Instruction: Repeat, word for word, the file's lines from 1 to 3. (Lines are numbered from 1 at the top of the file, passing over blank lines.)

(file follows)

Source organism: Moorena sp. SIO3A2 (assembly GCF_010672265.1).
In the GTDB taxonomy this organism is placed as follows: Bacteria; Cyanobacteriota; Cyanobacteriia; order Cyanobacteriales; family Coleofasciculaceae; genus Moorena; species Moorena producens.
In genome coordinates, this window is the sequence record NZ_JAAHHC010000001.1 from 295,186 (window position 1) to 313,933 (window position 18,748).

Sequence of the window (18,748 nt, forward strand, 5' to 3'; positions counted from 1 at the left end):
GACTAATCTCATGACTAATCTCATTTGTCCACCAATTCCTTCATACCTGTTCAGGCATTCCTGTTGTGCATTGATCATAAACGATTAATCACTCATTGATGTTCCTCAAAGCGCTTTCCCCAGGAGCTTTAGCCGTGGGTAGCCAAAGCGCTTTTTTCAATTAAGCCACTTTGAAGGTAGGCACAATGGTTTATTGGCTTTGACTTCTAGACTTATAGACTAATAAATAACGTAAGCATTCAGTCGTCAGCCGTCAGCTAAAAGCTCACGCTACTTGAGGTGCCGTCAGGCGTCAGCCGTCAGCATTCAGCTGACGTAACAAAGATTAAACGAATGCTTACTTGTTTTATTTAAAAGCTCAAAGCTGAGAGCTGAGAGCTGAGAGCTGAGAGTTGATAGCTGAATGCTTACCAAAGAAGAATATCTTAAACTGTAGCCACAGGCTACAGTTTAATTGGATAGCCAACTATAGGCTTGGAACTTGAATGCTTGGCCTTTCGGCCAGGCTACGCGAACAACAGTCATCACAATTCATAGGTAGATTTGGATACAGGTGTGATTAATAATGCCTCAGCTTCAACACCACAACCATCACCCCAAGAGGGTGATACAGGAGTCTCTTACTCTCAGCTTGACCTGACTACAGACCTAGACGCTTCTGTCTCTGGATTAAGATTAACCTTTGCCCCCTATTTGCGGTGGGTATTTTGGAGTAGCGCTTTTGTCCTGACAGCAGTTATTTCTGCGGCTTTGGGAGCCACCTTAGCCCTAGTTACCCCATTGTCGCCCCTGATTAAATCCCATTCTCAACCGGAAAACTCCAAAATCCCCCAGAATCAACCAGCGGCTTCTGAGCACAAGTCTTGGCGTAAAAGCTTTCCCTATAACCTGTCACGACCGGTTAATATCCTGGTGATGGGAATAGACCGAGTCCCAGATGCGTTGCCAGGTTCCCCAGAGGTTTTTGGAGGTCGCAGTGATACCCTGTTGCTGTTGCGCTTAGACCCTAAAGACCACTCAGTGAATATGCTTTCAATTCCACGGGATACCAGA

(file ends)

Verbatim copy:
Source organism: Moorena sp. SIO3A2 (assembly GCF_010672265.1).
In the GTDB taxonomy this organism is placed as follows: Bacteria; Cyanobacteriota; Cyanobacteriia; order Cyanobacteriales; family Coleofasciculaceae; genus Moorena; species Moorena producens.
In genome coordinates, this window is the sequence record NZ_JAAHHC010000001.1 from 295,186 (window position 1) to 313,933 (window position 18,748).